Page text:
Master of Arts (MA)



Document Type



Autism Spectrum Disorder (ASD) is currently defined using criteria from the Diagnostic and Statistical Manual of Mental Disorders, Fourth Edition, Text Revision (DSM-IV-TR). With the fifth edition of the DSM (DSM-5) forthcoming, one change the American Psychiatric Association has proposed is an increase in the number of overall symptoms necessary to meet criteria for ASD. Because social skills is well established as a core symptom of autism, the present study explores differences in social functioning using the Matson Evaluation of Social Skills in Youngsters-II (MESSY-II) in three groups of children ages 3-16 years including those diagnosed with ASD using the current criteria who will no longer meet criteria according to the proposed DSM-5, those who will still meet criteria for ASD using the proposed DSM-5, and a control group of typically developing children. In the present study (n = 205), significant differences were found between the control group and the two DSM groups combined. On the two factors of the MESSY-II representing inappropriate social skills, there were no significant differences in social functioning between those diagnosed with the proposed DSM-5 and those who met criteria under the DSM-IV-TR but will no longer meet criteria with the proposed DSM-5. Concerning the factor of the MESSY-II rating socially appropriate behavior, significantly more impairments were found in the DSM-5 group compared with those diagnosed with ASD according to the DSM-IV only, though both groups evinced severe impairments. The implications of these findings are important; though individuals who may no longer meet criteria were found to engage in slightly more appropriate social behavior, they functioned in the severely impaired range in terms of social skills. Further, children diagnosed with the different criteria demonstrated the same amount of inappropriate social behavior. Thus, individuals projected to no longer meet criteria for ASD appear to have clinically significant social impairments requiring intervention.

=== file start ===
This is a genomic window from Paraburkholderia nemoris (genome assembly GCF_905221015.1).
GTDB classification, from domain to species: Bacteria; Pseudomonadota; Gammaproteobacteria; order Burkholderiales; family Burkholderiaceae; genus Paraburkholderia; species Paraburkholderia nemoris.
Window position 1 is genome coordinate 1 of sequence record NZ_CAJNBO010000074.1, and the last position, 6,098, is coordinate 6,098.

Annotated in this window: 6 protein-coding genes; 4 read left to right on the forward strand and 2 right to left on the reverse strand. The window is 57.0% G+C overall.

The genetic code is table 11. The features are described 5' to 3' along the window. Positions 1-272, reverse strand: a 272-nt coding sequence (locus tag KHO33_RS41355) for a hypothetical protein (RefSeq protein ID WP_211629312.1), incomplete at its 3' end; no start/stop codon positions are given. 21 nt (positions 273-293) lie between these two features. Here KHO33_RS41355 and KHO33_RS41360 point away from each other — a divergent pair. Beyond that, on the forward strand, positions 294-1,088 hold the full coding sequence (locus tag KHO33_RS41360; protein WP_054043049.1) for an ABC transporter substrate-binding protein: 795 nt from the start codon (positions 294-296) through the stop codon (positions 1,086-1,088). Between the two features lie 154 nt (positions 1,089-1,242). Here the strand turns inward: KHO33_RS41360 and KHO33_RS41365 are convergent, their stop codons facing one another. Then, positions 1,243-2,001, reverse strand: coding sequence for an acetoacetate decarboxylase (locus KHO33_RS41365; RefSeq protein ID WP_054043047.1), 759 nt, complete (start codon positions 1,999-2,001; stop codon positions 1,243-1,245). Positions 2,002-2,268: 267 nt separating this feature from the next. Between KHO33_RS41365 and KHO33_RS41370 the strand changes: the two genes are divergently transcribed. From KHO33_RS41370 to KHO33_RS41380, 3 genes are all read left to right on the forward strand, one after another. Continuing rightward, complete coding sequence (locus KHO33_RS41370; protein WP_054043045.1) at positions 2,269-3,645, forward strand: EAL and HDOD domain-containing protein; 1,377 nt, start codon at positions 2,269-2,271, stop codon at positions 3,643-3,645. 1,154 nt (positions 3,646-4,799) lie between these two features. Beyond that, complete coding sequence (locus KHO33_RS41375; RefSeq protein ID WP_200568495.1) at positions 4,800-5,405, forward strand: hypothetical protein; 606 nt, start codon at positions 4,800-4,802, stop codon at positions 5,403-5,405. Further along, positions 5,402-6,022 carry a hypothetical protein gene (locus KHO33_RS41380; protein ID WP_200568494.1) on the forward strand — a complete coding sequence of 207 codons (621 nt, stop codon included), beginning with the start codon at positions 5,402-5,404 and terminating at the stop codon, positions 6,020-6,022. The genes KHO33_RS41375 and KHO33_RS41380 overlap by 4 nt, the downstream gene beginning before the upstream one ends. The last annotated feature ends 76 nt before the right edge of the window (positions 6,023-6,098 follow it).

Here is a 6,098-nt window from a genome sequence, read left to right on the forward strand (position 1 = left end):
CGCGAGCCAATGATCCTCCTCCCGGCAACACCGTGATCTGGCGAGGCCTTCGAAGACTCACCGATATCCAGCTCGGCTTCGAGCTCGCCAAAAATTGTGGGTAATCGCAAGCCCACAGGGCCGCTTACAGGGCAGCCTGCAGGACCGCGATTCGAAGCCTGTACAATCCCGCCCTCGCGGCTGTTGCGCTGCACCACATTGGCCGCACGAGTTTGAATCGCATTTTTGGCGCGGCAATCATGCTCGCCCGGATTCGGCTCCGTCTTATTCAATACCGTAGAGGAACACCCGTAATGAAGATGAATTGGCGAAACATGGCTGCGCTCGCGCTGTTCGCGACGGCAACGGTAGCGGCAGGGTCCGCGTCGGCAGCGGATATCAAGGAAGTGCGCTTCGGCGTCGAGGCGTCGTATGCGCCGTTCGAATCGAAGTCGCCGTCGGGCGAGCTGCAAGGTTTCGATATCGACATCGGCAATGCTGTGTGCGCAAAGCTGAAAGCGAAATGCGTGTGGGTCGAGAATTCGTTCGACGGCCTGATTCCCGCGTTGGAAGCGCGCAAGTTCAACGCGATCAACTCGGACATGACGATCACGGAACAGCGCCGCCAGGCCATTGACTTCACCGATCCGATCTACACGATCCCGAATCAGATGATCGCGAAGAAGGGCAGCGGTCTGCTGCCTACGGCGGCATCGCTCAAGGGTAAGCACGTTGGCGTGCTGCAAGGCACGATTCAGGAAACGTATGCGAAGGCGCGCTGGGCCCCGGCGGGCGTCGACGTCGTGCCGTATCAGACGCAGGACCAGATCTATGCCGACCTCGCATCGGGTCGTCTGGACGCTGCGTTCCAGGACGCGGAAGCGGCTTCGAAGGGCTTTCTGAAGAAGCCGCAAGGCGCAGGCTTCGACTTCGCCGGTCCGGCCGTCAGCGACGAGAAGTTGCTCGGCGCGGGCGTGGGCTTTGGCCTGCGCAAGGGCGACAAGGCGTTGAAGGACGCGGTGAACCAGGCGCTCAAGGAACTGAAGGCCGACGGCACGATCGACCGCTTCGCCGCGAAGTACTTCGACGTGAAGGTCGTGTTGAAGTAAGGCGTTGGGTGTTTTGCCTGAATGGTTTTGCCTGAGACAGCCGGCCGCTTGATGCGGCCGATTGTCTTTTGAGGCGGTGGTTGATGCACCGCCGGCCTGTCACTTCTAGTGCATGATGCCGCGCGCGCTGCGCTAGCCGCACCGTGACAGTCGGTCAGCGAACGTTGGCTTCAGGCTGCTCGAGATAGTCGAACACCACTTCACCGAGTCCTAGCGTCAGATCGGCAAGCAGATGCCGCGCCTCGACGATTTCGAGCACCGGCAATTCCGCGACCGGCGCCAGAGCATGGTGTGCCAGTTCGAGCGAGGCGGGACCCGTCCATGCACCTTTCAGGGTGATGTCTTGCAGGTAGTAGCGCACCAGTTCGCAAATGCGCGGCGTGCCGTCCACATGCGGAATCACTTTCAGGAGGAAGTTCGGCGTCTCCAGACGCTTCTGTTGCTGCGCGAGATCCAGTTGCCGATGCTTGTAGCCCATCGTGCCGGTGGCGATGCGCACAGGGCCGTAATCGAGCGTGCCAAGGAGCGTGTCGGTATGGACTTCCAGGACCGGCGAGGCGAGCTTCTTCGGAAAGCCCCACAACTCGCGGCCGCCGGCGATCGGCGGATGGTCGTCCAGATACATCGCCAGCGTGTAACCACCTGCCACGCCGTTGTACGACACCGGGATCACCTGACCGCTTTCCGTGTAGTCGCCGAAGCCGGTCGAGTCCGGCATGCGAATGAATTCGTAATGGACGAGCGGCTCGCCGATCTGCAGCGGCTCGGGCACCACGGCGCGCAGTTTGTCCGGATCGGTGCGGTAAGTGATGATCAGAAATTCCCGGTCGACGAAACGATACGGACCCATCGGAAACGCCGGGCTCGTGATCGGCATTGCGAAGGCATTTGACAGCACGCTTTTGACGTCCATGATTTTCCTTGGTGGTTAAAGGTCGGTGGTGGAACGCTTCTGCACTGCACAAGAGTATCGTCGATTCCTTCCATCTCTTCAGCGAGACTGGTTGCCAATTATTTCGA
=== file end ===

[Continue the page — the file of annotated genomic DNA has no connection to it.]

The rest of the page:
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Committee Chair

Matson, Johnny



Included in

Psychology Commons